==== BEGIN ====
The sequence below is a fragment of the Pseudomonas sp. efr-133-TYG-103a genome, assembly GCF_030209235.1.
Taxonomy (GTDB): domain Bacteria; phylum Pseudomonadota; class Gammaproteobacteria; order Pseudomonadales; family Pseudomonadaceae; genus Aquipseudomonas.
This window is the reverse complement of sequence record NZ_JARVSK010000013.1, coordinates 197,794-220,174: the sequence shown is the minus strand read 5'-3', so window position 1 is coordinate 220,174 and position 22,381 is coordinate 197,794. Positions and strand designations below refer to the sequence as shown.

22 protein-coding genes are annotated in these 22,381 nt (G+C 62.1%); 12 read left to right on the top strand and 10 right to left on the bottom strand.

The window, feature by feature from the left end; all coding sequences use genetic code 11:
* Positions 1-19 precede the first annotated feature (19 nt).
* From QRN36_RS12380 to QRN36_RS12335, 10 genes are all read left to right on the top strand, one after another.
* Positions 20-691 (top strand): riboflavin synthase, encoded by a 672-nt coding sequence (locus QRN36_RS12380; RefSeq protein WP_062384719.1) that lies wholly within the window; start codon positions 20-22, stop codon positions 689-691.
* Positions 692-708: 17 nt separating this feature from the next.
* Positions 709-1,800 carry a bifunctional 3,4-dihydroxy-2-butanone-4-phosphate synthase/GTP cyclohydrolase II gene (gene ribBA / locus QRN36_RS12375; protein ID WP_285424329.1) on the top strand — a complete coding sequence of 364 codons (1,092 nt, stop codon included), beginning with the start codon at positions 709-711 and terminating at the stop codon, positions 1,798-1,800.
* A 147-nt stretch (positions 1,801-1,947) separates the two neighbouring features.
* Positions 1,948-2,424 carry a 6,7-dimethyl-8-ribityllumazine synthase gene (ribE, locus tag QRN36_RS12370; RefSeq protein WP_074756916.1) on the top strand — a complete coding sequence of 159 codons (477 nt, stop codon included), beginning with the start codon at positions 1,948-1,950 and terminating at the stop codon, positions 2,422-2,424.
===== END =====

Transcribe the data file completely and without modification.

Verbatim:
The sequence below is a fragment of the Pseudomonas sp. efr-133-TYG-103a genome, assembly GCF_030209235.1.
Taxonomy (GTDB): domain Bacteria; phylum Pseudomonadota; class Gammaproteobacteria; order Pseudomonadales; family Pseudomonadaceae; genus Aquipseudomonas.
This window is the reverse complement of sequence record NZ_JARVSK010000013.1, coordinates 197,794-220,174: the sequence shown is the minus strand read 5'-3', so window position 1 is coordinate 220,174 and position 22,381 is coordinate 197,794. Positions and strand designations below refer to the sequence as shown.

22 protein-coding genes are annotated in these 22,381 nt (G+C 62.1%); 12 read left to right on the top strand and 10 right to left on the bottom strand.

The window, feature by feature from the left end; all coding sequences use genetic code 11:
* Positions 1-19 precede the first annotated feature (19 nt).
* From QRN36_RS12380 to QRN36_RS12335, 10 genes are all read left to right on the top strand, one after another.
* Positions 20-691 (top strand): riboflavin synthase, encoded by a 672-nt coding sequence (locus QRN36_RS12380; RefSeq protein WP_062384719.1) that lies wholly within the window; start codon positions 20-22, stop codon positions 689-691.
* Positions 692-708: 17 nt separating this feature from the next.
* Positions 709-1,800 carry a bifunctional 3,4-dihydroxy-2-butanone-4-phosphate synthase/GTP cyclohydrolase II gene (gene ribBA / locus QRN36_RS12375; protein ID WP_285424329.1) on the top strand — a complete coding sequence of 364 codons (1,092 nt, stop codon included), beginning with the start codon at positions 709-711 and terminating at the stop codon, positions 1,798-1,800.
* A 147-nt stretch (positions 1,801-1,947) separates the two neighbouring features.
* Positions 1,948-2,424 carry a 6,7-dimethyl-8-ribityllumazine synthase gene (ribE, locus tag QRN36_RS12370; RefSeq protein WP_074756916.1) on the top strand — a complete coding sequence of 159 codons (477 nt, stop codon included), beginning with the start codon at positions 1,948-1,950 and terminating at the stop codon, positions 2,422-2,424.